We help to collect and distribute decedent’s assets, involving Probate Court administration only when needed. Probate is the legal process by which a person’s debts are paid and assets are distributed.
Our memo “Understanding Probate” describes:
- What is the probate court and its functions?
- Why is Estate Administration Necessary?
- Gives an overview of Estate Terminology and Classification of Property.
Last updated January, 2017
When a person dies, a process is undertaken in which the person’s assets are accumulated, debts and taxes are paid and the remainder is distributed to beneficiaries. This process is called the administration of an estate and/or trust. When Letters of Office are needed, a court must become involved to issue an official document to evidence the power of the recipient to act. This process is referred to as “probate.”
In this memo, we generally summarize the probate process and terminology and procedures involved. Advice from a lawyer in this process is important.
THE PROBATE COURT AND ITS FUNCTIONS
The probate court is unique among courts. It has jurisdiction over the probate of wills and the administration, supervision and settlement of estates.
The probate court provides administrative functions and judicial functions. Administratively, the probate court keeps a variety of records, collects assets, investigates claims and distributes estates. Judicially, in some cases, the probate court operates like other courts with contested hearings and adverse parties. The probate court decides disputes which may arise between parties with an interest in proceedings taking place in the court (if a will is contested, for example). In other cases, there may not be a designated “other party.”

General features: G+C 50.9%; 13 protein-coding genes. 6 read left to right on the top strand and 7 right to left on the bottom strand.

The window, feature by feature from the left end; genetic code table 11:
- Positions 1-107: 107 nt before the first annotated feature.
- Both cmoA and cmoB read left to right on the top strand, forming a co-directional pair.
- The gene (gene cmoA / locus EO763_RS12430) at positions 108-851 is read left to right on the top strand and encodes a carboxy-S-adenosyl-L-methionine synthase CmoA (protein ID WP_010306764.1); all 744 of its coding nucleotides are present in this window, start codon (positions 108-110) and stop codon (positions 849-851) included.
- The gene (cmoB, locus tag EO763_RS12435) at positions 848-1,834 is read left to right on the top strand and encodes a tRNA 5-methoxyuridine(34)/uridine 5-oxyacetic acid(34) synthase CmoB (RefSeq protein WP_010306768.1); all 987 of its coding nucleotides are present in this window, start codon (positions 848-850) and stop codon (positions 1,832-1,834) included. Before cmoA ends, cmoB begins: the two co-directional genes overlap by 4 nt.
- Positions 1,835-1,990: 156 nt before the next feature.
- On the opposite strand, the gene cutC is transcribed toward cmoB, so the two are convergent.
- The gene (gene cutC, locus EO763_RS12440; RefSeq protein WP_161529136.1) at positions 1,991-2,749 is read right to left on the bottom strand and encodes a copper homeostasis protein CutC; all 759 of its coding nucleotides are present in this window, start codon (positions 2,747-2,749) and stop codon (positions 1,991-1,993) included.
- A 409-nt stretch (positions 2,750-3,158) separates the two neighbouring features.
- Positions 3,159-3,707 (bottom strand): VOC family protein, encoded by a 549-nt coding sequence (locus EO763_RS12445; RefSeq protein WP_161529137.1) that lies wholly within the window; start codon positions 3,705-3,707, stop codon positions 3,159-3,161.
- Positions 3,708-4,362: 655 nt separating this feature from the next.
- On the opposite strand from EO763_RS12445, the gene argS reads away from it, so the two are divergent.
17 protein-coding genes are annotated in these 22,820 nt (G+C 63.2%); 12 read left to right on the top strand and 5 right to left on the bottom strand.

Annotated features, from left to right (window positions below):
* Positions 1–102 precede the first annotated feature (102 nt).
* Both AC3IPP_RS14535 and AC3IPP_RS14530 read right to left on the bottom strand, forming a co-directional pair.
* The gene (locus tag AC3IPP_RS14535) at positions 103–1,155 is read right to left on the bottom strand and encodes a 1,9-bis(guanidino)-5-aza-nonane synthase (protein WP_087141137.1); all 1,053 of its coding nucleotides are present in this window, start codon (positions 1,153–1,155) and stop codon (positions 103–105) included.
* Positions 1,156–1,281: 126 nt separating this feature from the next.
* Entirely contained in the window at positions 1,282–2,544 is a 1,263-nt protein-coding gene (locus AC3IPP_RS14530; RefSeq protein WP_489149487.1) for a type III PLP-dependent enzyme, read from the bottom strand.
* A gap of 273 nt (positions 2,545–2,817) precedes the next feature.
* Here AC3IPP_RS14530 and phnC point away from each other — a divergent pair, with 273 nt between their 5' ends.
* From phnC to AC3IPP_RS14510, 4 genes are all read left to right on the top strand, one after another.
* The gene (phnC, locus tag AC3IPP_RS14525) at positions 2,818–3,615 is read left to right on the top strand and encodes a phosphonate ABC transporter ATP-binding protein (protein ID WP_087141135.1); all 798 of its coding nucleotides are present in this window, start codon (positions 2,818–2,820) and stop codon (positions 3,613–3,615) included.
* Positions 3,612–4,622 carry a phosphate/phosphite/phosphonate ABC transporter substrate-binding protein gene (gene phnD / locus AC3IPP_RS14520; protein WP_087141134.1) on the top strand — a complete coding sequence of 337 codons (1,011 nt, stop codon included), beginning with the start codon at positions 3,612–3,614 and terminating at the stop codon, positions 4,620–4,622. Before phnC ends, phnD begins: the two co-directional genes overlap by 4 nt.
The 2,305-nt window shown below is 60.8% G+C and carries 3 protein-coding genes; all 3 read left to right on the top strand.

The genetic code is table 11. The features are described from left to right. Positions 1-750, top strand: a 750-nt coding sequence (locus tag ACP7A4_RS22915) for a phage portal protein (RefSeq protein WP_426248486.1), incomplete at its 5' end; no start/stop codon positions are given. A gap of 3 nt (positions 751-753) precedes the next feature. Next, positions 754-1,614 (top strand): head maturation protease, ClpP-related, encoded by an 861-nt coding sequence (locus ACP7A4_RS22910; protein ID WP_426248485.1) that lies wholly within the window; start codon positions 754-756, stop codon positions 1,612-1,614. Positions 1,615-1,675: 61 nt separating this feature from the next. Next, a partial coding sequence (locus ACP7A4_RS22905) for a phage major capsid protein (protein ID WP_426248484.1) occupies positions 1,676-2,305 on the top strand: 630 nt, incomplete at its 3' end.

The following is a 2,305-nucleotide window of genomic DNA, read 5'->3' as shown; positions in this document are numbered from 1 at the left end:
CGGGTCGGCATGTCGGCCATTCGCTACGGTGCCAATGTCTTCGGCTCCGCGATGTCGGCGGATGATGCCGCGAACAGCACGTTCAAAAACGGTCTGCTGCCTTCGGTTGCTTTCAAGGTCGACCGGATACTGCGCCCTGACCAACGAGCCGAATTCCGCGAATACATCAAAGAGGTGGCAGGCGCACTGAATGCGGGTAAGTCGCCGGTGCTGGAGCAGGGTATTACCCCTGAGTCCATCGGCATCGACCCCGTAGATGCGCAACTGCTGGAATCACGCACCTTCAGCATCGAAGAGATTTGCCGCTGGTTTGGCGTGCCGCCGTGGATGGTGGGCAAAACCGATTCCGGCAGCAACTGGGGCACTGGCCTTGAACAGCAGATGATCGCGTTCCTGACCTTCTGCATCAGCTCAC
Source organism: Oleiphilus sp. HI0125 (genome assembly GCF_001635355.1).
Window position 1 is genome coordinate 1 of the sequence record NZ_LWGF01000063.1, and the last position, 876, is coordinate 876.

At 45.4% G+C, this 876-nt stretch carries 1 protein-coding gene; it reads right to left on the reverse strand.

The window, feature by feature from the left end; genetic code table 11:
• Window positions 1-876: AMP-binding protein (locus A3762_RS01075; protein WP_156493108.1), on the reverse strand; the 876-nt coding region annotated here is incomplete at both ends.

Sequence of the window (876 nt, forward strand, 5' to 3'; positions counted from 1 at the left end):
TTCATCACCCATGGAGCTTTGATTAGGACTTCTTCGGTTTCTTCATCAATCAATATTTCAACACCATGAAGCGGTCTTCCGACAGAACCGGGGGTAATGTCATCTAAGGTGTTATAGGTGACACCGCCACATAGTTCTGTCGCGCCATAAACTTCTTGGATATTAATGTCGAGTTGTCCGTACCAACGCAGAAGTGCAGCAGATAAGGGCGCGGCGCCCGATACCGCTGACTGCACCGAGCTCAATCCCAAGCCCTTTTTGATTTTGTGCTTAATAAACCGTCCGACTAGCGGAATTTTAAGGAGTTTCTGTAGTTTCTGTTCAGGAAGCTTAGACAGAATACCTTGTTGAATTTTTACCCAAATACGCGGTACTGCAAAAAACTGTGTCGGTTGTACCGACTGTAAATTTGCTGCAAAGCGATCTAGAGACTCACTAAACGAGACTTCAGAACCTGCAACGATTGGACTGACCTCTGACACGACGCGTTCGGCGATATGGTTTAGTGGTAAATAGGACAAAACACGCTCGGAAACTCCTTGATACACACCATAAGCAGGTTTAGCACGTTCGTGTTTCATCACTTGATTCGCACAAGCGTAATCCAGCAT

WHY IS ESTATE ADMINISTRATION NECESSARY?
Estate administration can be used to ensure that the debts and taxes owed by a decedent (i.e., the deceased person) are paid and remaining assets are distributed to his or her beneficiaries. These three functions of the probate court essentially protect the public when a person dies by guaranteeing that proper safeguards are instituted, that proper procedures are followed and that proper distributions are made.
The type of estate and the manner in which it is administered is determined by whether a decedent leaves a valid will. A man or woman who makes a will is known as a testator. A person who dies with a valid will is said to have died testate, while a person who does not have a valid will at the time of death has died intestate.
An executor is a person appointed by the testator in a will to carry out the provisions of the will. An administrator is a person appointed by the probate court to oversee the estate of an intestate decedent.
Executors and administrators act in the capacity of a fiduciary. They must exercise extreme care in the administration of an estate. A number of statutes govern the performance of executor’s and administrator’s duties. Generally, executors and administrators are forbidden from dealing, on behalf of the estate, with themselves and must avoid all opportunities to take advantage of their position as fiduciary for personal gain. Executors and administrators must abide by the orders of the probate court and comply with the requirements set forth in the statutes.